You’ll get to peek at rare character sketches, storyboards, environments, color scripts and other assets from the animation process.

There are also lots of interviews and commentaries shared from directors and the animation crew. The artwork is both memorable and amusing. It’s truly a funny movie and the artwork matches well with the picture.

This film got a sequel in late 2015 and The Art of Hotel Transylvania 2 is just as good as the first one.

Between these two books I’d be torn which one to get. They both have incredible production art and they both complement each other nicely. I’d recommend getting both if you have the scratch!


Arthur Christmas

The nice thing about Sony’s artbooks is how they go beyond the artwork to get interviews, Q&As, and commentaries from the staff members. This gives readers a deeper look into each film and the production work that goes into making a movie.

The Art & Making of Arthur Christmas blends 300+ pieces of concept art with interviews and commentaries from the staff. All of this is crammed into a beautiful 160-page hardcover artbook.

One thing I don’t like about this book is the inclusion of stills from the film. There isn’t as much production artwork in this book as actual writing and commentary about the movie’s creation.

If you liked the Arthur Christmas movie this book is definitely worth grabbing.

But if you’re an artist looking for inspiration I’d look elsewhere. Granted this book certainly isn’t terrible. But with so many other “art of” artbooks that contain more interesting artwork, I couldn’t say this is worth the money unless you really loved the movie.


The Pirates! Band of Misfits

Although this art book is a little smaller at only 144 pages it’s still a great addition to the bookshelf for any aspiring animator. The Pirates! Band of Misfits artbook covers all the typical concept art you expect to find in a feature film.

This book has an even mix of studio photos and commentary along with real animation production artwork. You get to read neat little behind-the-scenes stories from the voice actors and artists who poured their hearts into this film.

All of the concept art is quite exhaustive covering characters, environments, props, and staging backgrounds. You also get photos of puppets and models used for the animation process.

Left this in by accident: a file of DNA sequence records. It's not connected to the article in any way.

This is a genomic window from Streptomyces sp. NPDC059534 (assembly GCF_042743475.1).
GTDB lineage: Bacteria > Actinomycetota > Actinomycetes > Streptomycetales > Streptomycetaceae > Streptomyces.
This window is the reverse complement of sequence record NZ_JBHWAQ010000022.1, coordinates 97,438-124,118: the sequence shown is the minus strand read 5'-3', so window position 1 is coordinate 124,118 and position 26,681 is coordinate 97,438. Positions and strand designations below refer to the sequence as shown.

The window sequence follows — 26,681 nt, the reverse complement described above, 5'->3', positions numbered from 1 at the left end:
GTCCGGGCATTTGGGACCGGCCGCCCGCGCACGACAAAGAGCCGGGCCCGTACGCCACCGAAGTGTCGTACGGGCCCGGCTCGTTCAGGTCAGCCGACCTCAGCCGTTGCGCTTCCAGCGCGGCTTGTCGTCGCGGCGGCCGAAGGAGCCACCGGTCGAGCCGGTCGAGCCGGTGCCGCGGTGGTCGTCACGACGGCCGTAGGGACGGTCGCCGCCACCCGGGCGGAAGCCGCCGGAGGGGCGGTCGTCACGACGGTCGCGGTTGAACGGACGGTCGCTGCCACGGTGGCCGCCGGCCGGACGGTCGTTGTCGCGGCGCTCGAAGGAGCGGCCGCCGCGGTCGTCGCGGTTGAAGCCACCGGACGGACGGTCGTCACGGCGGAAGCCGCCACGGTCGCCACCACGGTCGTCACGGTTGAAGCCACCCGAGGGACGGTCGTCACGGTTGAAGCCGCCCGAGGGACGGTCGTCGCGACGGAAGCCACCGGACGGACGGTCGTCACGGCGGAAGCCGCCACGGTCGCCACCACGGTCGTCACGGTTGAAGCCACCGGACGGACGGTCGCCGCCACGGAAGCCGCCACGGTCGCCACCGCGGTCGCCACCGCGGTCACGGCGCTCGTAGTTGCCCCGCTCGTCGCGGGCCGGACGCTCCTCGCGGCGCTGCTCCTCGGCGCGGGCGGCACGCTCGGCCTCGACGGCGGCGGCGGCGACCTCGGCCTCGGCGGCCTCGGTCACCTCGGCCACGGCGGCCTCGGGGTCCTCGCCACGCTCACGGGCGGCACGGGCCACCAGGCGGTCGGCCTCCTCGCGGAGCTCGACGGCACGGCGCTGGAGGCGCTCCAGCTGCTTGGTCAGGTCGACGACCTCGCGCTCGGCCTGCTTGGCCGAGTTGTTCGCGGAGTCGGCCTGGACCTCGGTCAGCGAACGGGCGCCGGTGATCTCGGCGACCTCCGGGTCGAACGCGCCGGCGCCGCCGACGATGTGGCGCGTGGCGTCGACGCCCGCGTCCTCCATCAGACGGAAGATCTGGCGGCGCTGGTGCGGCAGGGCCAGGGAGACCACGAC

Plus the writing in this book is actually funny! If you liked the movie you’ll be genuinely entertained with this artbook.


The Smurfs(kind of)

Sony Animation released a Smurfs movie in 2011 but never released an artbook along with it. I’m guessing there may have been issues with copyrights that didn’t allow content to be published.

However there are lots of great Smurfs books covering the history & concept art of the original Smurfs comic strip. Perhaps the best one is The World of Smurfs: A Celebration of Tiny Blue Proportions.

This covers the entire history of the Smurfs which started as a Belgian comic strip in 1958. It then delves into the history of the 1980s Hanna-Barbera cartoon series which is one of the longest running Hanna-Barbera series ever made.

Finally the later chapters of this book get into the 2011 Sony animated film The Smurfs.

This artbook delves into the characters and world, but doesn’t include a ton of artwork. It does have fun pop-ups and stickers which could make this a great gift for young ’uns.

One other book I’d recommend is The Smurfs Anthology #1. This isn’t really a behind-the-scenes book, but it is a collection of the original Smurfs comic strips with additional footnotes and commentaries.

Sony Animation doesn’t have the same sized library as the bigger studios like Disney Animation.

But with the movies they have released they’ve gone all-out with dense artbooks covering the production side and casting/writing side.

These artbooks are perfect for any aspiring animator or concept artist interested in the entertainment industry. You may not find something you like in this post but keep your eyes peeled for new Sony Animation films. They’ve been on a roll recently and I expect a ton of new artbooks in the near future.